The_Phantom_of_the_Opera

REVIEW: The Phantom Of The Opera (Her Majesty’s Theatre, London)

Oh. My. Gosh!

Regular readers of my blog will know that I am something of a musical theatre obsessive, however, tonight was my first time seeing The Phantom Of The Opera actually on a stage in front of me (a shocking revelation, right?!). I came out of the performance this evening and I was actually shaking. Seriously. Despite all my years of amassed musical knowledge, and the vast range of productions that I’ve sat through in my time, I can hand on heart say that The Phantom Of The Opera has totally revolutionised and changed the way that I think about musical theatre, just at a time when I though there was nothing more that could really excite me at present. Even in its 26th year, it still holds that magical power, and you really have to see the show before you to appreciate the true beauty and spectacle of this absolute masterpiece!

The production appears to have benefited well from the 25th Anniversary Royal Albert Hall production, though I really must stress that watching the DVD of this alone is simply not enough! :P

The staging itself was absolutely BREATHTAKING. We had the benefit of being in row H of the stalls, and so everything appeared ‘seemless’ and my eyes popped out of their sockets several times – especially during the Lair scenes, which were even more fantastic than I’d previously seen on the DVD or in photos in books etc. We were also directly under the chandelier, and I tell you now, when that bad-boy is hurtling towards you (they’ve sped it back up again now) then you instinctively duck for cover and yelp a little bit! Amazing!

I was fortunate to be taken to the show by my pal Paul, who actually saw the very original cast, in its first ever week – how amazeballs is that?! He was very surprised to find that absolutely nothing has really changed in the time since – something which amazes me, as the production looks so fresh, and, even now, 26 years on, it is still able to blow my mind, despite all I’ve seen on the stage before! I cannot imagine just how revolutionary this must have been back in 1986.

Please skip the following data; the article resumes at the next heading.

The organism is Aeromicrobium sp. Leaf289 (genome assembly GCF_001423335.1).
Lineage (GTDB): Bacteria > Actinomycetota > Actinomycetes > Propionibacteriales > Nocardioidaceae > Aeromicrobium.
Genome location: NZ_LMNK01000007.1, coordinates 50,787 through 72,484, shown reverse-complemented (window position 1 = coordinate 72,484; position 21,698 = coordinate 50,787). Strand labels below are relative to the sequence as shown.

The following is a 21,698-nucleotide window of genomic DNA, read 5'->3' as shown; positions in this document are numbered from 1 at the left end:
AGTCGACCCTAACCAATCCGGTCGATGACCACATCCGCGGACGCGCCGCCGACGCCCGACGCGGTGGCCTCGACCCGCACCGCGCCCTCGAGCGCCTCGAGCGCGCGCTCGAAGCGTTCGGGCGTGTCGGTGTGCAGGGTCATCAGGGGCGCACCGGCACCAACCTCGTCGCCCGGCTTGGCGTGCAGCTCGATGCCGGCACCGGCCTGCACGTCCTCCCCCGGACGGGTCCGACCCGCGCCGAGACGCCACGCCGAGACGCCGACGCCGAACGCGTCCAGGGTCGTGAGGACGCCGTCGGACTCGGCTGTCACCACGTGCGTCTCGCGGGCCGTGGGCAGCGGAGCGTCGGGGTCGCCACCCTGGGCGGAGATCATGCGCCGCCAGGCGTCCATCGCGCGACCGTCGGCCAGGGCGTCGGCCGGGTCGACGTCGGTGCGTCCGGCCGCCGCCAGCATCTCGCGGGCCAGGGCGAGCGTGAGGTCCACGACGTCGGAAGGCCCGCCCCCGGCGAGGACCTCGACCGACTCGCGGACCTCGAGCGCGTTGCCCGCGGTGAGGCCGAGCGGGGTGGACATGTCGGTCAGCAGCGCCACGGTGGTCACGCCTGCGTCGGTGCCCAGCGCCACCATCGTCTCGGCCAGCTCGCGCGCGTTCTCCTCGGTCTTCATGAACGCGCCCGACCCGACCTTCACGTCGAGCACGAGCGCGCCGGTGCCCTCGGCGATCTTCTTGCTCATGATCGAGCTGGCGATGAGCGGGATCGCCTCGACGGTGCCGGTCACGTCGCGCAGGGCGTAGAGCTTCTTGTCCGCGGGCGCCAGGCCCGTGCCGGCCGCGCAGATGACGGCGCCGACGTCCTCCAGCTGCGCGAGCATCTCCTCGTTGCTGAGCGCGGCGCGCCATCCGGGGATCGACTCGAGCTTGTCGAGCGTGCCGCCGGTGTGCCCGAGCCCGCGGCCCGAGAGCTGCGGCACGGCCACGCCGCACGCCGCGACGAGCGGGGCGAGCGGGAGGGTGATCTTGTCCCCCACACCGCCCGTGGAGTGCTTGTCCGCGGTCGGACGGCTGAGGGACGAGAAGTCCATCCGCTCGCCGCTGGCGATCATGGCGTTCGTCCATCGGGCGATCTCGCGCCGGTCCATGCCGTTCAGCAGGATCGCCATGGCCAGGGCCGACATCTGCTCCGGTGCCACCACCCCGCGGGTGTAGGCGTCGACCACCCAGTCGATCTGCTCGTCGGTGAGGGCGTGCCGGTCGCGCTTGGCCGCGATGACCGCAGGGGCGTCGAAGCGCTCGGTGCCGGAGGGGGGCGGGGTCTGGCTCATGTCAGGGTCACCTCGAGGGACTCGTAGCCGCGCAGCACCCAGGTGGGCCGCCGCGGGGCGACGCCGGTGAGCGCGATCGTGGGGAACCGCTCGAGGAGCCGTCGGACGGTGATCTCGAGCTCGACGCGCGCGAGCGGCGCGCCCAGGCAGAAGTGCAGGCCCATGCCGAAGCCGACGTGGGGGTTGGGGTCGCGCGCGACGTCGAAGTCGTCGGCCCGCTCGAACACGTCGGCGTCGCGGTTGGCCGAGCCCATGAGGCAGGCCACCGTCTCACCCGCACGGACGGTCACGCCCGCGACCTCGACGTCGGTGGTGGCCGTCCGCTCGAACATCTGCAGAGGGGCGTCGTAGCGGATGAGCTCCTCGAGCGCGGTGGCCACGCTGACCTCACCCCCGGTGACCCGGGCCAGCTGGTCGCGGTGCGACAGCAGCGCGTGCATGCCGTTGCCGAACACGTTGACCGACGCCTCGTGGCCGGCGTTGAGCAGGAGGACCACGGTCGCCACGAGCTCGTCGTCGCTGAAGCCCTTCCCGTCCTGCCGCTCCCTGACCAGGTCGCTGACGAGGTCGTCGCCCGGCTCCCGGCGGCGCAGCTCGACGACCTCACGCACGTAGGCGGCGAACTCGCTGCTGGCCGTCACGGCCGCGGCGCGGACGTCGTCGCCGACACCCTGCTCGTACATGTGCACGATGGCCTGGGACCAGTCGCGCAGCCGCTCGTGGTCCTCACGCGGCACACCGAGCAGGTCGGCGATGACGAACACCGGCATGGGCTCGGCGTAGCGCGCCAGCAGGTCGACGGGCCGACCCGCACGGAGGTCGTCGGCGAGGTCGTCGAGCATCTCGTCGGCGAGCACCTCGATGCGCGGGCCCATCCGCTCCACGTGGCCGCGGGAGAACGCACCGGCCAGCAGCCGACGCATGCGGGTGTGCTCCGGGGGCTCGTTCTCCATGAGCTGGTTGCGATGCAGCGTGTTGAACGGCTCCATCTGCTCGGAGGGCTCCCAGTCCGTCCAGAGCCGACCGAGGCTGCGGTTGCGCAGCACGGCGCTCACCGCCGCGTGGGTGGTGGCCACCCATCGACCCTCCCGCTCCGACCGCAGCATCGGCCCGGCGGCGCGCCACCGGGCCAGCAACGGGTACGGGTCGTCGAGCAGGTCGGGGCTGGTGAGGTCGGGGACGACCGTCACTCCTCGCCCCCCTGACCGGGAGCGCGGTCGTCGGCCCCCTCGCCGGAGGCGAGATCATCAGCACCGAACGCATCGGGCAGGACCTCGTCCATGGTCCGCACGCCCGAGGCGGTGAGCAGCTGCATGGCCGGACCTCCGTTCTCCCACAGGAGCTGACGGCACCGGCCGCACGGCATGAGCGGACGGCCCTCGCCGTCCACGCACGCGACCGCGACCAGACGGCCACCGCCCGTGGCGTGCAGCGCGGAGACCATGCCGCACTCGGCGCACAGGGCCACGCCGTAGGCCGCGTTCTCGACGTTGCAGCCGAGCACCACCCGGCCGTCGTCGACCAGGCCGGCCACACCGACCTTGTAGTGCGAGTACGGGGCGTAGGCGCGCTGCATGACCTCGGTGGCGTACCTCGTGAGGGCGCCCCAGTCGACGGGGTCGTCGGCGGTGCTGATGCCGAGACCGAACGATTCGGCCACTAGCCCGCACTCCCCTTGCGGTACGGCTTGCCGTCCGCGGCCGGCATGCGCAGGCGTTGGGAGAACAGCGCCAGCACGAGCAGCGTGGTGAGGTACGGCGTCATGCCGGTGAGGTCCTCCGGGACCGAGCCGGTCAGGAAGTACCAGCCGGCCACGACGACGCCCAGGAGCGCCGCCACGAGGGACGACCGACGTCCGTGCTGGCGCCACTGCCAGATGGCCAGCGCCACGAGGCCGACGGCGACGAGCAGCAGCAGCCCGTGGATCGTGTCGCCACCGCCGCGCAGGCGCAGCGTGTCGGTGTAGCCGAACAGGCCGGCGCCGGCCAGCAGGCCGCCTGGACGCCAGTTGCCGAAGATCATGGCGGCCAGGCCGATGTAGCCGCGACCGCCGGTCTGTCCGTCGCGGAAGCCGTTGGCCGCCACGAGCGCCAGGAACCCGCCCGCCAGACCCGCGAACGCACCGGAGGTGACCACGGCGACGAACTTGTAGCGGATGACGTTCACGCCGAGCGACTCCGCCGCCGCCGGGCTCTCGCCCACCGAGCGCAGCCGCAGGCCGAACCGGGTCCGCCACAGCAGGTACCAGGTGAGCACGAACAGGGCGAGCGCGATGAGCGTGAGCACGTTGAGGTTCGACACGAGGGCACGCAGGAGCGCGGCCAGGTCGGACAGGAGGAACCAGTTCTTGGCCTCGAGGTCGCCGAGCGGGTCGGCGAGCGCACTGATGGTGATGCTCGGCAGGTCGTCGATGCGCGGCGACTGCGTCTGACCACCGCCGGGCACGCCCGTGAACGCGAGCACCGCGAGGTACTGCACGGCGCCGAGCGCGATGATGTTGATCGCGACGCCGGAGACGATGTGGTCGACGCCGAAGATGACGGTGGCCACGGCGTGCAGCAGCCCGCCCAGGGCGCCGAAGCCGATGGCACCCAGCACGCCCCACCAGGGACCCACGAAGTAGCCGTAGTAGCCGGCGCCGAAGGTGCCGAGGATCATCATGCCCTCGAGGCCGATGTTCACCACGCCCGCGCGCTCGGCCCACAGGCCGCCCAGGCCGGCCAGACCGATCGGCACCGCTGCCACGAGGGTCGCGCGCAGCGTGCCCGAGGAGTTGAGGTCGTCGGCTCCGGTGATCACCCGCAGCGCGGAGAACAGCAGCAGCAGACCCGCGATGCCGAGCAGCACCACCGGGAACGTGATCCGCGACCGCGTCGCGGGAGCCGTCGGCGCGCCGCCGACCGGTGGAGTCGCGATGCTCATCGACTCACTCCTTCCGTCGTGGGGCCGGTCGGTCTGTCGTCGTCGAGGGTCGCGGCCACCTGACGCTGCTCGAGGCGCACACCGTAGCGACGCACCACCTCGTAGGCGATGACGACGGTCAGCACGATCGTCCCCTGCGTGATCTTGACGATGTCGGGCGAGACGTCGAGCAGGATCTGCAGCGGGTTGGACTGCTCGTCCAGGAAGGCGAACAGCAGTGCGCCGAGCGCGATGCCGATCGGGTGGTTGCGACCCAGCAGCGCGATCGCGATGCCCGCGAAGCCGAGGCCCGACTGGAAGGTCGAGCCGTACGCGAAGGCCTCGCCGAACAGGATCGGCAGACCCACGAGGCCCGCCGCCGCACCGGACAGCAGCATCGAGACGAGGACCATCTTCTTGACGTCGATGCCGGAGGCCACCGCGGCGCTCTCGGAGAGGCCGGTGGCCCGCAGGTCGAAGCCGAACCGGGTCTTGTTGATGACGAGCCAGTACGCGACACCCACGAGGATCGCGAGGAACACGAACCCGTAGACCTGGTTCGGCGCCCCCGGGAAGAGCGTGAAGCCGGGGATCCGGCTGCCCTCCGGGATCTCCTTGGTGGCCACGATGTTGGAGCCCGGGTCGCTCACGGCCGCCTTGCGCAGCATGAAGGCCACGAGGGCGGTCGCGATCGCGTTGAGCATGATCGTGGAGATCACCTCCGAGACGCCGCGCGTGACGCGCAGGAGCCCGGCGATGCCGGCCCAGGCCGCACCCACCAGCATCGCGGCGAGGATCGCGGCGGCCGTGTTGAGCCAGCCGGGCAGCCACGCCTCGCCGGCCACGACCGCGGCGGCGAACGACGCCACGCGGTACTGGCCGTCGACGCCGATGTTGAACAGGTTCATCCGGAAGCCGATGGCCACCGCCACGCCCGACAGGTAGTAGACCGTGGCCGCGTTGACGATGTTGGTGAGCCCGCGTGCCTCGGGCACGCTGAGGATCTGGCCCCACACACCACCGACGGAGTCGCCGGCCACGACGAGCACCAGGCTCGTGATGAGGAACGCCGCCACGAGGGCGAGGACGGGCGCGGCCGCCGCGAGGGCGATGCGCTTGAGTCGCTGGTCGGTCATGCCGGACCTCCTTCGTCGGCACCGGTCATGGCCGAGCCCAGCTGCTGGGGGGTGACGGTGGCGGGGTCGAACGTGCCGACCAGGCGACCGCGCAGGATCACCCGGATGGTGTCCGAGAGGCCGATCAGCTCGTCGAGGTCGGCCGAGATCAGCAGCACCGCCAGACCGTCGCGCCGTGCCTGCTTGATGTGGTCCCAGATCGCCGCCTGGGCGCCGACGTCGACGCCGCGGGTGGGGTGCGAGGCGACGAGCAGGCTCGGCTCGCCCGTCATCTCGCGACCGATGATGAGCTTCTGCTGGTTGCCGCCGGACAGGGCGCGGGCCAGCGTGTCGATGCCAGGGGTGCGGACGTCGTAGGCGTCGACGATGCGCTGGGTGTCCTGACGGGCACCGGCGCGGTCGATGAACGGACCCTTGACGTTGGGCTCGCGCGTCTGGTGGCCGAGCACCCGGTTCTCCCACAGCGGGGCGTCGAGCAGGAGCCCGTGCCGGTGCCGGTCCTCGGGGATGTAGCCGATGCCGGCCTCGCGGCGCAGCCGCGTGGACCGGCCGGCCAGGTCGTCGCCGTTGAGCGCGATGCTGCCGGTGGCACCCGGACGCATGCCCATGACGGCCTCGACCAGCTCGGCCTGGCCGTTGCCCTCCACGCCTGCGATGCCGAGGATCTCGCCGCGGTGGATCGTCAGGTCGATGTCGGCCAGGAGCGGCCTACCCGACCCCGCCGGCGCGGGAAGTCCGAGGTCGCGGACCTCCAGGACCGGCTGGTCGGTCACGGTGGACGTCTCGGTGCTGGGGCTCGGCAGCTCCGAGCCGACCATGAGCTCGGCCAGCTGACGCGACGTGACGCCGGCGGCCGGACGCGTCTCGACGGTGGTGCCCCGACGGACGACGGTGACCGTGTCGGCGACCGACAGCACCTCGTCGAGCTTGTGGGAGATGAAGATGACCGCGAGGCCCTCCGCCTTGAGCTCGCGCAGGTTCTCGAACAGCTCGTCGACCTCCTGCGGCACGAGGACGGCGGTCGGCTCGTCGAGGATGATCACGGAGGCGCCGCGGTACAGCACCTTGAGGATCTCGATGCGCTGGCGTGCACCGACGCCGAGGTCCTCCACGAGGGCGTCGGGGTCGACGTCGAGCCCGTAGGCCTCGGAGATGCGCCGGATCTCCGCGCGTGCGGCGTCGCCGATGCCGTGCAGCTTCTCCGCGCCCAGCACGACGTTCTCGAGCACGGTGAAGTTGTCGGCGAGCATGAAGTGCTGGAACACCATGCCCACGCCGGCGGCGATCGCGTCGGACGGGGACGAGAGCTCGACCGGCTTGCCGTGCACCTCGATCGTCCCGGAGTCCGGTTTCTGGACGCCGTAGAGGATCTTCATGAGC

The orchestra was simply devine. I had goosebumps throughout the production; not just where I normally look for them (Overture, and The Phantom Of The Opera), but in parts of the score where I never usually get them! Absolutely nothing compares to hearing this score played live, and, though the word ‘masterpiece’ is bandied about a lot with this show, it is a very suitable word. This score is one of the ones that really made me get into musical theatre as a kid and regard Andrew Lloyd Webber so highly (I even used to help moderate the official RUG and Phantom message boards), and I genuinely cannot think of another score which moves me as much as this one does.

The ultimate treat was that the Phantom is currently played by musical theatre stalwart Earl Carpenter. For those who read regularly, you’ll know that this is going to be my last West End show for quite some time, as I’m moving back to Manchester on Saturday, and so Phantom was the one show that I desperately needed to see before I went, and, prior to tonight, Earl Carpenter was the only West End legend that I had yet to see before me on a stage. That the two massive desires that I had desperately wanted to fulfil prior to my leaving the West End behind (a massive deal for me!) were made true on the same night will stay with me forever I think (also in keeping with the advertising strap line ‘remember your first time…’ too, ha!). It was made even better as I didn’t even know that Earl Carpenter had returned to the show in advance of my attendance this evening – I only found out at the end! (I had a bit of a Phantom style revelation myself it seems haha!)